From Wikimedia Incubator

ϯϩⲛⲟⲩⲛⲉⲧⲙⲉ ⲧⲉ ⲫⲁⲣⲓⲥ is not a "fixed typo and grammar" as ⲧⲉ is only used when both words would be feminine (and even then, you can use ⲡⲉ). ⲫⲁⲣⲓⲥ is not feminine. I don't revert it now, though, because we should do that when we add some content to the article. Having hundreds of entries in the page history is ridiculous if you haven't added a lot of content. بطرس مرقس (talk) 18:27, 12 November 2017 (UTC)[reply]

ⲫⲉⲣⲉⲛⲧⲁ[edit source]

Where does ϥⲣⲁⲛⲥⲁ comes from? Scala Magna has ⲟⲩⲫⲉⲣⲉⲛⲧⲏⲥ for "French", shouldn't we use ⲫⲉⲣⲉⲛⲧⲁ for "France"? ⲥⲉⲣⲕⲓ (talk) 12:44, 17 May 2019 (UTC)[reply]

ϥⲣⲁⲛⲥⲁ is the word Copts use today for France. It probably comes from the Arabic term, which in turn is from a Medieval European language. I would not use ⲫⲉⲣⲉⲛⲧⲁ. بطرس مرقس (talk) 00:55, 22 May 2019 (UTC)[reply]

What do others think? There's also a Sahidic personal name ⲫⲣⲁⲛⲅⲁⲥ/ⲉϥⲣⲁⲛⲕⲉ/ϥⲣⲁⲛⲅⲉ. Both English "France" and Arabic فرنسا are derived from the French word and the French pronunciation. The archaic Arabic الإفرنج seems to be derived from the same source as the Coptic ⲫⲣⲁⲛⲅⲁⲥ/ϥⲣⲁⲛⲅⲉ (probably from Greek or a Lingua Franca word). ⲫⲉⲣⲉⲛⲧⲏⲥ looks like a later borrowing from either Old French where it was /ˈfran.t͡sə/ or again from some Romance Lingua Franca word. Using two different words for "Frank" and "French" is nice and this distinction exists in a number of languages (but not all). So I suggest to use either ⲫⲣⲁⲛⲅ(ⲕ)ⲓⲁ or ⲫⲉⲣⲉⲛⲧ(ⲓ)ⲁ for "France". --ⲫⲁϯⲟⲩⲉⲣϣⲓ (talk) 19:50, 15 July 2020 (UTC)[reply]
I cannot contribute to the discussion about the actual Coptic word you may decide to use, but I can give my thoughts about the etymology of the mentioned words. I think that the Arabic فرنسا does not directly come from French, but from the Mediterranean Lingua Franca (ˈfran.t͡sa) (or less like even Italian Francia ˈfraːnʧa). (For the latter, the sound change ʧ > s is also attested in Arabic النمسا al-nimsa 'Austria' from Ottoman Turkish Nemçe 'Austria; Germany'). However, given that Turkish also uses Fransa (and not *França), a loan from Italian is as I said less likely - I would suspect that the name of the modern country reached the Arabs via the Turkish administration. As far as I know, Φερεντησ is not used in any other language for either Franks, Europeans or French. But it reminds me of the antique name of the city of Forenza (Φερεντη), and Φερεντησ also seems to be a (greek personal?) name showing up sporadically, although I cannot say much about the origin. It is interesting to think about the toponym behind Φερεντησ. -τησ is the Greek ending for "-ian", "-er"; if the underlying form would be φερεντ(ι)α, one would expect φερεντατης, φερεντιατης, at least in Greek (compare Πῑσᾱ́της 'person from Pisa'). Abdülhamit-i Râbi (talk) 23:53, 15 July 2020 (UTC)[reply]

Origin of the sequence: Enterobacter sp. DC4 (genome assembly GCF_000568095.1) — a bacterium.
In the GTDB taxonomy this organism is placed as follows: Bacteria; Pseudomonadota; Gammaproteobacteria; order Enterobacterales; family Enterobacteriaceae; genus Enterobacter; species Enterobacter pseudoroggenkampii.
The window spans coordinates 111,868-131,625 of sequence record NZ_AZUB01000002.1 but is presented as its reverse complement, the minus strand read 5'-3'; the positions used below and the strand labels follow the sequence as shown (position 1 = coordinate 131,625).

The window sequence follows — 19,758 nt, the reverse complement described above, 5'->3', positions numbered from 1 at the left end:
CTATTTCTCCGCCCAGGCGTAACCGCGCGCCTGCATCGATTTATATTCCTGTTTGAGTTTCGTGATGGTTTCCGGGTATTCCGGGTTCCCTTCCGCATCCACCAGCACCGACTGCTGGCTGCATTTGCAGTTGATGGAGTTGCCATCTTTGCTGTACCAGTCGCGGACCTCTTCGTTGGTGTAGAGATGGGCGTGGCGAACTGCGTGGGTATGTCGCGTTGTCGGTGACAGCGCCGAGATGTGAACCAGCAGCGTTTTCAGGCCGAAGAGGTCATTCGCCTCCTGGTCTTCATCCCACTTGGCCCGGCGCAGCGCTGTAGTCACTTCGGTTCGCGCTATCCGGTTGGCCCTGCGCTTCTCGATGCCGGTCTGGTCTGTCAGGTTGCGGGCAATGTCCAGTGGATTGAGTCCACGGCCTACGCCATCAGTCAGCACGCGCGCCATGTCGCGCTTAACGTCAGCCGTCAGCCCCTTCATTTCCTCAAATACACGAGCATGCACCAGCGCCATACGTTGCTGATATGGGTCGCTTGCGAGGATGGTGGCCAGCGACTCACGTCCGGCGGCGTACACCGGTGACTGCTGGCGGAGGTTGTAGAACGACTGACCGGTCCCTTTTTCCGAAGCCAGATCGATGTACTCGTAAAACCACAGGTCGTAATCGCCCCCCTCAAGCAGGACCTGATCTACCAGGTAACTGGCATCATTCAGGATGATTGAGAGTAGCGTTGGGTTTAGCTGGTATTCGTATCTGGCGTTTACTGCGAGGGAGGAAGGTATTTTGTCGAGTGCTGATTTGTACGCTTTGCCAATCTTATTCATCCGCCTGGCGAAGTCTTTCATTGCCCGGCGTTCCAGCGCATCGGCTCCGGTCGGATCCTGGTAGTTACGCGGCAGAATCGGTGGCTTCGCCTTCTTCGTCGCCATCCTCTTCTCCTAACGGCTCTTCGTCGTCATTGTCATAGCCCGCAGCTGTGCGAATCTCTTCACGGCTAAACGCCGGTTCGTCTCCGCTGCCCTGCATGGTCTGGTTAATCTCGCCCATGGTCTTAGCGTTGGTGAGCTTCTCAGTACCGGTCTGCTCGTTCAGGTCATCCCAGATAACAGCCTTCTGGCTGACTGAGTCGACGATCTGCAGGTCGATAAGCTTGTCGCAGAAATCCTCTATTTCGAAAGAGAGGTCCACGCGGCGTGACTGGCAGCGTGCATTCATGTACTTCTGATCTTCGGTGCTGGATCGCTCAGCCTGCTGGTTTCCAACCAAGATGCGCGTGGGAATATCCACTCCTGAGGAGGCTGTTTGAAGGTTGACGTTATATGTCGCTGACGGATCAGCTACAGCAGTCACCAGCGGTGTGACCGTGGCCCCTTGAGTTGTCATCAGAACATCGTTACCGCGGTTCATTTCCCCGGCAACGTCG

That's very interesting. The Turkish mediation makes sense. And do you mean Forenza in Southern Italy? I guess ⲫⲉⲣⲉⲛⲧⲏⲥ could be a pseudo-Greek adjective of something lik--ⲫⲁϯⲟⲩⲉⲣϣⲓ (talk) 17:14, 6 August 2020 (UTC)e ⲫⲉⲣⲉⲛⲥ(ⲁ). The pseudo-Greek constructions a kinda common for different Scalaes. --ⲫⲁϯⲟⲩⲉⲣϣⲓ (talk) 18:29, 16 July 2020 (UTC)[reply]